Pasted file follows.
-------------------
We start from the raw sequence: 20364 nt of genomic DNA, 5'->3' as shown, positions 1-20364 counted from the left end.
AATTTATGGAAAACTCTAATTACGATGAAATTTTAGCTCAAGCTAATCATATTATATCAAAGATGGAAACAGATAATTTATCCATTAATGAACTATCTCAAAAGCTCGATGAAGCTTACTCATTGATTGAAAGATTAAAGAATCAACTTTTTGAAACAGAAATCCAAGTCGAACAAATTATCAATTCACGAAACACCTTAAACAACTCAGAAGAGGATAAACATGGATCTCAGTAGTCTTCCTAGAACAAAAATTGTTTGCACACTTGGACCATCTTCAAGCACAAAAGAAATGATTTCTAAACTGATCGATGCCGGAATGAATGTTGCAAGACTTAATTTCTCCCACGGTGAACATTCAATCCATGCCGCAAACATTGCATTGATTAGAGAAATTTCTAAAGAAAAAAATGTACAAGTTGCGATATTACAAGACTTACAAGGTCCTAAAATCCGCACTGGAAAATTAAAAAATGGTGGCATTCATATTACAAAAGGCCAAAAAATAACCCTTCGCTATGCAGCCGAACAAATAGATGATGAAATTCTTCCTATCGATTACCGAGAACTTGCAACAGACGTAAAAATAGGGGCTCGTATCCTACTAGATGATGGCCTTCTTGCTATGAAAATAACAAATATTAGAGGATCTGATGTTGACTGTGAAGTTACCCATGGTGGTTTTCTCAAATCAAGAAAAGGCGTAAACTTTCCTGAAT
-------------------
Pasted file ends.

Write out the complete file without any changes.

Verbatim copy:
We start from the raw sequence: 20364 nt of genomic DNA, 5'->3' as shown, positions 1-20364 counted from the left end.
AATTTATGGAAAACTCTAATTACGATGAAATTTTAGCTCAAGCTAATCATATTATATCAAAGATGGAAACAGATAATTTATCCATTAATGAACTATCTCAAAAGCTCGATGAAGCTTACTCATTGATTGAAAGATTAAAGAATCAACTTTTTGAAACAGAAATCCAAGTCGAACAAATTATCAATTCACGAAACACCTTAAACAACTCAGAAGAGGATAAACATGGATCTCAGTAGTCTTCCTAGAACAAAAATTGTTTGCACACTTGGACCATCTTCAAGCACAAAAGAAATGATTTCTAAACTGATCGATGCCGGAATGAATGTTGCAAGACTTAATTTCTCCCACGGTGAACATTCAATCCATGCCGCAAACATTGCATTGATTAGAGAAATTTCTAAAGAAAAAAATGTACAAGTTGCGATATTACAAGACTTACAAGGTCCTAAAATCCGCACTGGAAAATTAAAAAATGGTGGCATTCATATTACAAAAGGCCAAAAAATAACCCTTCGCTATGCAGCCGAACAAATAGATGATGAAATTCTTCCTATCGATTACCGAGAACTTGCAACAGACGTAAAAATAGGGGCTCGTATCCTACTAGATGATGGCCTTCTTGCTATGAAAATAACAAATATTAGAGGATCTGATGTTGACTGTGAAGTTACCCATGGTGGTTTTCTCAAATCAAGAAAAGGCGTAAACTTTCCTGAAT